Wednesday, December 07, 2005

Russian Gang Members Busted at Circuit City

In my last post, High Tech Theft Not the Only Loss Category Rising, I discussed a retail theft survey, which deducted that an increase in shoplifting losses was attributable to organized gang activity. I noted that the loss categories mentioned in the press release from the survey failed to include fraud (check and credit) and e-commerce fraud. These are also areas that seemed to be consistently targeted by organized activity and have the ability to impact the profitability of the retail industry.

Here is an interesting story from WOOD TV in Grand Rapids Michigan, which shows how organized activity is impacting retailers in other ways besides shoplifting.

WOOD TV reported, "It appears the suspects were hitting stores across the state, particularly Circuit City and Best Buy. The Muskegon County prosecutor tells 24 Hour News 8 two men were arrested with more than $10,000 worth of electronics in their possession after providing stolen identification at a local home electronics store."

When arrested, the alleged low level Russian gang members were in possession of $10,000.00 worth of merchandise and there are ties to numerous other thefts from Best Buy and Circuit City.

In this scam, high-end electronic merchandise would be ordered over the internet using fraudulent credit cards. Individuals would then appear at the stores to pick up the merchandise using fake identification.

I'm assuming that when arrested they merely had the merchandise from one haul. According to the local authorities the merchandise was going to be shipped overseas to Holland. WOOD TV also reported, there were other indicators that this is a very organized operation.

"Authorities confiscated a global positioning device to help navigate fast getaways and map out the next hit.

Authorities believe the two men are part of a sophisticated Russian organized crime ring after discovering high-tech items and cell phones in their van. The high-tech devices are capable of altering magnetic strips on credit cards.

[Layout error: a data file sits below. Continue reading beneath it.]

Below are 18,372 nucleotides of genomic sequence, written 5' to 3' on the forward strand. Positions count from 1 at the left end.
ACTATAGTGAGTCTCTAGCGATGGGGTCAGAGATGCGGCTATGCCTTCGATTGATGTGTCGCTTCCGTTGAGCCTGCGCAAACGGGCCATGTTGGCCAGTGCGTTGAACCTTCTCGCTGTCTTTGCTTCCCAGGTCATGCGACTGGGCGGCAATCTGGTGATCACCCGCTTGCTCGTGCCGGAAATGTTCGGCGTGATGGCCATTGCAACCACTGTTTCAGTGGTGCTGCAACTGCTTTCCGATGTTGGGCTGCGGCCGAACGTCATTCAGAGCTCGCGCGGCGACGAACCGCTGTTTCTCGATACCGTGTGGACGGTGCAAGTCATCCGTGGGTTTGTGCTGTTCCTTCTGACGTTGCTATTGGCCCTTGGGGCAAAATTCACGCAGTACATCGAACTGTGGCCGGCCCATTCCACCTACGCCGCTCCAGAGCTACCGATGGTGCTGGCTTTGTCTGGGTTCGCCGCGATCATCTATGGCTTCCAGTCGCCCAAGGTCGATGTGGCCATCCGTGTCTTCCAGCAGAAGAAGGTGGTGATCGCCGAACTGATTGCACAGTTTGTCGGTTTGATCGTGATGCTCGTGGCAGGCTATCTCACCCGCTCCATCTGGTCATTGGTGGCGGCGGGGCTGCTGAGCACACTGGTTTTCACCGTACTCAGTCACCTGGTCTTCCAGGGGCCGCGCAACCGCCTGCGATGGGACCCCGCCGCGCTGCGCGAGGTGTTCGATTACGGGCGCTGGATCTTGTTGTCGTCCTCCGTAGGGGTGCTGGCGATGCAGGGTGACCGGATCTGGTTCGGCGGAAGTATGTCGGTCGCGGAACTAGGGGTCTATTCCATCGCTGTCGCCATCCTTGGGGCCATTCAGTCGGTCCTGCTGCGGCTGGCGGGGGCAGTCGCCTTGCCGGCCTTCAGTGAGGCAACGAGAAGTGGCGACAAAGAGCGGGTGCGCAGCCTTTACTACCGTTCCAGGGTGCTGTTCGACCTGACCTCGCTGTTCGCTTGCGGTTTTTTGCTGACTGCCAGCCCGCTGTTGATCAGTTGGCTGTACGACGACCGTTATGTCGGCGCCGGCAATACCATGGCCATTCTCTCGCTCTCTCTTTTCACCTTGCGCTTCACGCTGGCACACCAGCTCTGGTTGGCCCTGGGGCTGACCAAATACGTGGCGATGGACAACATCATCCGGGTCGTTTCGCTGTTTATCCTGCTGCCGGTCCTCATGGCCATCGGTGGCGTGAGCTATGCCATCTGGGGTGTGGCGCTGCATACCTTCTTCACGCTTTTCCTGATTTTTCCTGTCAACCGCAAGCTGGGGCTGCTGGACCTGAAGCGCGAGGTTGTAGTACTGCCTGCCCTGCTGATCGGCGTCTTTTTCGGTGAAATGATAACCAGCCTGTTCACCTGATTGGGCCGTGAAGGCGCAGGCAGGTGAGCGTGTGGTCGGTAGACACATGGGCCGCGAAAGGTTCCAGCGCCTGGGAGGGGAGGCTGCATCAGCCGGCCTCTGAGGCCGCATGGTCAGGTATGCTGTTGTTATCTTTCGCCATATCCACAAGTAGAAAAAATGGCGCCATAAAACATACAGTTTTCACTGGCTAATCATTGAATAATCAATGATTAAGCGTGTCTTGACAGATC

The phone was ringing throughout our proceedings from a variety of individuals speaking Russian, also with code names including Godfather.

The investigation is now spreading to other sites after authorities traced stolen credit cards "including Illinois, Indiana, Arizona, Colorado," Tague says. "So we're certainly seeing contacts throughout the country in terms of ID theft and contacts with this organization."

For the full story from WOOD TV go to: Nationwide identity theft ring busted in Muskegon. County.

It would be pretty hard to shoplift a van full of big screen televisions.

My recommendation to those implementing security strategy for the retail industry is that while they need to continue to monitor employee theft, shoplifting, vendor theft and administrative errors; ignoring the increases in fraud fueled by technology and the internet could be deadly to the profitability of the industry as a whole.

For my previous post regarding the retail survey, click on the title of this one.


prying1 said...

Do you think that the 'powers that be' will connect this with the war on terrorism and put any sort of priority on it?


Do you think the retailers will recognize the problem in time to keep their profits from evaporating?

I'm hoping for both.

Anonymous said...

********************THIS COULD HAPPEN TO YOU******************
October 5, 2006